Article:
All Girls by Emily Layden: A review
The "all girls" of the title refers to an all-girls boarding school in northwest Connecticut. The action takes place in the 2015-16 academic year which is chiefly important because it is prior to the #MeToo movement. The main character in the book is the school itself, called Atwater. It is a beautiful campus and the school is steeped in tradition and has high academic standards. It's the kind of a place where the rich and famous send their daughters and it's the kind of place that obsessively guards its unsavory secrets. The unsavory secret it was guarding in 2015-16 was a sexual assault lawsuit from an alumna who was raped by a teacher 20 years before. Apparently, the teacher is still working at the school. Families driving to the school to deliver their daughters on move-in day are greeted by signs along the roads that say "A Rapist Works Here."
The school manages to get the signs removed fairly quickly, but the local newspaper gets the story and publishes an article about it. The genie is out of the bottle. Strangely it seems to me, this does not appear to give any parents second thoughts about the school, or at least they are not a part of this narrative. Their daughters are left to deal with the fallout of the allegations as they experience all the hustle and bustle of boarding school life.
The story of life at the school was confusing and hard to follow for me. That was mostly down to the fact that the narrative is told from the points of view of nine - count 'em, nine! - different girls. There is just too much information here about all the girls and about various school personnel. It's been ten days since I finished reading this book and, honestly, I could not now tell you the name of any of those nine girls or differentiate any of their backstories. They are all just a blur to me. In my opinion, the author (for whom this was her first novel) would have done better to tell the story from the point of view of only one or two of the girls with the others as secondary characters. It certainly would have made the story easier to follow.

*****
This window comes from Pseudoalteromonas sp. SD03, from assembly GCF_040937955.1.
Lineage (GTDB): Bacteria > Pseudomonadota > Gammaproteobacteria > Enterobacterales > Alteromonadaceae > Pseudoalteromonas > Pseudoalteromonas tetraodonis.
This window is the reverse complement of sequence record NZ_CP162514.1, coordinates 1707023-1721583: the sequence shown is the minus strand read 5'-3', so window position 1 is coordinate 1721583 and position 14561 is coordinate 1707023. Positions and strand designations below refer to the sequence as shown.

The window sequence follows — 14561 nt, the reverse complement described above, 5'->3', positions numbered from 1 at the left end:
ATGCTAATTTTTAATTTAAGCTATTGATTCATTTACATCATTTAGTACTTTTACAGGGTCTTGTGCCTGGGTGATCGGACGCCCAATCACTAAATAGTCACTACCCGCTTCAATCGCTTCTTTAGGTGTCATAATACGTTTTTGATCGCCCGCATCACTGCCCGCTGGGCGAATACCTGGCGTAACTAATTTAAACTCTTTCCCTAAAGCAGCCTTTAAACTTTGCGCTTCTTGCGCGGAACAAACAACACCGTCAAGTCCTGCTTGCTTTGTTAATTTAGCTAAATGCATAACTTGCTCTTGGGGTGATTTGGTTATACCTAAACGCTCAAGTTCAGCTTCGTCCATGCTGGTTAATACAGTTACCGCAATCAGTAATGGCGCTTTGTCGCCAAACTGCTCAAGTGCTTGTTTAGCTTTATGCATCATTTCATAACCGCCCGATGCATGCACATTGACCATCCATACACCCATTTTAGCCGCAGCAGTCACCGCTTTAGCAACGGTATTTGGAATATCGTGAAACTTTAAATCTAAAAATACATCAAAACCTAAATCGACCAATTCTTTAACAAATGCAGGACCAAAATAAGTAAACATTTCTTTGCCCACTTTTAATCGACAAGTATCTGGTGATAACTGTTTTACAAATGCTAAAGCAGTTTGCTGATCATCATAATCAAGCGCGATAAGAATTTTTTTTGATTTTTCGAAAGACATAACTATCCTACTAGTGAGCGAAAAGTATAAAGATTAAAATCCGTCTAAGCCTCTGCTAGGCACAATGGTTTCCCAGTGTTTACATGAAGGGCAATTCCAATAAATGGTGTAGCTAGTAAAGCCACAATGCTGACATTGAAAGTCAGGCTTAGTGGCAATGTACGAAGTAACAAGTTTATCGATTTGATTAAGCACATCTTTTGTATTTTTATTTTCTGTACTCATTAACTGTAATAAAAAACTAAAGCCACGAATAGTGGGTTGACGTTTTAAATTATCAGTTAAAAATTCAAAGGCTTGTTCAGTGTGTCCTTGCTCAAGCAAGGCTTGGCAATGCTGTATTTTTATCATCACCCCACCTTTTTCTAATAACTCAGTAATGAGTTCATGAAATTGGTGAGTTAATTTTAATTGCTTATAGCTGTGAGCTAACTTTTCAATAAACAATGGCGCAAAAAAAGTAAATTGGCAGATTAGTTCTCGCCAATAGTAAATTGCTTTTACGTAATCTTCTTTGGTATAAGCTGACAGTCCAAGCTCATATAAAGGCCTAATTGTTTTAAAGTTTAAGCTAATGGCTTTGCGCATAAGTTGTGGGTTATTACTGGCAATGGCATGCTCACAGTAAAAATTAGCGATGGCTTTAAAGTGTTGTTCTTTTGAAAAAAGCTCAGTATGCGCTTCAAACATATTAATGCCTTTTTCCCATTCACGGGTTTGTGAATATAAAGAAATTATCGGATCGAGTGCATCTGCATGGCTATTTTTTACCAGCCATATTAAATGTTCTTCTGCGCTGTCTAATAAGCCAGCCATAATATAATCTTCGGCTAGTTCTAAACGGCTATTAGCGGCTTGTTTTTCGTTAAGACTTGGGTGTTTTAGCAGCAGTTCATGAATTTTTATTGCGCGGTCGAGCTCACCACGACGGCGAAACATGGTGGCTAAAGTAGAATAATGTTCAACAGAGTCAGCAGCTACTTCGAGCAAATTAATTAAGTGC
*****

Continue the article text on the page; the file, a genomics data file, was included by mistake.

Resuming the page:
Where the author truly excelled was in the depiction of day-to-day life at the boarding school. She believably gives us the relationships that form among these high school girls as they deal with their own problems and anxieties. And always in the background are the questions about the scandal facing the school. Are the complainant's charges true? If so, who is that rapist? Why did the school cover it all up and never deal with it? The various responses of the girls also are rendered believably. Some of them blame the victim or believe she is lying. Others may recognize the wrongdoing but they don't know how to respond to it. Again, it is important to remember that this is pre-#MeToo and these girls are products of their upbringing and basically have no tools to recognize how they are being manipulated and possibly betrayed. Their school's lack of transparency leaves them ambivalent and confused.
I experienced a slow burn of outrage in reading this book. The school's lack of accountability is truly infuriating and the reader wishes for just one character with the courage to stand up and say, "This is wrong!" In fact, the school newspaper, to its credit, does prepare an issue addressing the rape allegation, but, predictably, the school administration will not allow it to be published. The cover-up reigns. If the writer were setting the story in today's world, she would likely write it quite differently. At least one likes to think so.
My rating: 3 of 5 stars